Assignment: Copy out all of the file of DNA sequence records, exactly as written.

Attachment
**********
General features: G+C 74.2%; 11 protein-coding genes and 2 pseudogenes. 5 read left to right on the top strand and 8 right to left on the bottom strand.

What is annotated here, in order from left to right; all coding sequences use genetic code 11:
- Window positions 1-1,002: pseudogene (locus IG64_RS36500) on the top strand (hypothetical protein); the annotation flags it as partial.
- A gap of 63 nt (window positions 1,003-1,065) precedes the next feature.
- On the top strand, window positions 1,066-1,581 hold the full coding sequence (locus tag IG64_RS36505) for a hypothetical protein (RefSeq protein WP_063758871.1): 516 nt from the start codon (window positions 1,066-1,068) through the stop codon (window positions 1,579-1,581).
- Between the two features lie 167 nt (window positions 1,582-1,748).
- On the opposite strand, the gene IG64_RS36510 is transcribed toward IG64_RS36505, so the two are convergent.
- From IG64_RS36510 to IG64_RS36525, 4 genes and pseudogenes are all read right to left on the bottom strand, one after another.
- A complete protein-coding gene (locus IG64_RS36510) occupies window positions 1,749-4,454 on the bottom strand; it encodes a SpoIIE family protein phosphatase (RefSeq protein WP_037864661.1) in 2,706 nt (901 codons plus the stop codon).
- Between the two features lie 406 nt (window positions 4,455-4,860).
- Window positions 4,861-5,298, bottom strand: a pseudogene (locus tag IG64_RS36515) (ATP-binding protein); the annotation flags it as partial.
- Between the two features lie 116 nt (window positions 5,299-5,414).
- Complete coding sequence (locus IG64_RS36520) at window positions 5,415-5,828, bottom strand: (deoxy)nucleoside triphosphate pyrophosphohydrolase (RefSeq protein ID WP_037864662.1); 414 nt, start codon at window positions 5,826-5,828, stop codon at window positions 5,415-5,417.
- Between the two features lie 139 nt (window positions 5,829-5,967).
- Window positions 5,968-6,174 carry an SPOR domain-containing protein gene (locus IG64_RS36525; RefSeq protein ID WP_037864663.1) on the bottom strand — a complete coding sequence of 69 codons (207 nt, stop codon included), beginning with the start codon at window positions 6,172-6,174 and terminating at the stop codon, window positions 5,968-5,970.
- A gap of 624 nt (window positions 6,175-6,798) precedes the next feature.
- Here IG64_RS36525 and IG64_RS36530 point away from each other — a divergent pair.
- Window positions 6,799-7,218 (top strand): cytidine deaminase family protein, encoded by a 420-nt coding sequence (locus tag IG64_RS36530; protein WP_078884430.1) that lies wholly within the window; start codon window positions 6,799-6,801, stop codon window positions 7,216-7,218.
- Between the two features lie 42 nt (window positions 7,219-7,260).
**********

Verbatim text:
General features: G+C 74.2%; 11 protein-coding genes and 2 pseudogenes. 5 read left to right on the top strand and 8 right to left on the bottom strand.

What is annotated here, in order from left to right; all coding sequences use genetic code 11:
- Window positions 1-1,002: pseudogene (locus IG64_RS36500) on the top strand (hypothetical protein); the annotation flags it as partial.
- A gap of 63 nt (window positions 1,003-1,065) precedes the next feature.
- On the top strand, window positions 1,066-1,581 hold the full coding sequence (locus tag IG64_RS36505) for a hypothetical protein (RefSeq protein WP_063758871.1): 516 nt from the start codon (window positions 1,066-1,068) through the stop codon (window positions 1,579-1,581).
- Between the two features lie 167 nt (window positions 1,582-1,748).
- On the opposite strand, the gene IG64_RS36510 is transcribed toward IG64_RS36505, so the two are convergent.
- From IG64_RS36510 to IG64_RS36525, 4 genes and pseudogenes are all read right to left on the bottom strand, one after another.
- A complete protein-coding gene (locus IG64_RS36510) occupies window positions 1,749-4,454 on the bottom strand; it encodes a SpoIIE family protein phosphatase (RefSeq protein WP_037864661.1) in 2,706 nt (901 codons plus the stop codon).
- Between the two features lie 406 nt (window positions 4,455-4,860).
- Window positions 4,861-5,298, bottom strand: a pseudogene (locus tag IG64_RS36515) (ATP-binding protein); the annotation flags it as partial.
- Between the two features lie 116 nt (window positions 5,299-5,414).
- Complete coding sequence (locus IG64_RS36520) at window positions 5,415-5,828, bottom strand: (deoxy)nucleoside triphosphate pyrophosphohydrolase (RefSeq protein ID WP_037864662.1); 414 nt, start codon at window positions 5,826-5,828, stop codon at window positions 5,415-5,417.
- Between the two features lie 139 nt (window positions 5,829-5,967).
- Window positions 5,968-6,174 carry an SPOR domain-containing protein gene (locus IG64_RS36525; RefSeq protein ID WP_037864663.1) on the bottom strand — a complete coding sequence of 69 codons (207 nt, stop codon included), beginning with the start codon at window positions 6,172-6,174 and terminating at the stop codon, window positions 5,968-5,970.
- A gap of 624 nt (window positions 6,175-6,798) precedes the next feature.
- Here IG64_RS36525 and IG64_RS36530 point away from each other — a divergent pair.
- Window positions 6,799-7,218 (top strand): cytidine deaminase family protein, encoded by a 420-nt coding sequence (locus tag IG64_RS36530; protein WP_078884430.1) that lies wholly within the window; start codon window positions 6,799-6,801, stop codon window positions 7,216-7,218.
- Between the two features lie 42 nt (window positions 7,219-7,260).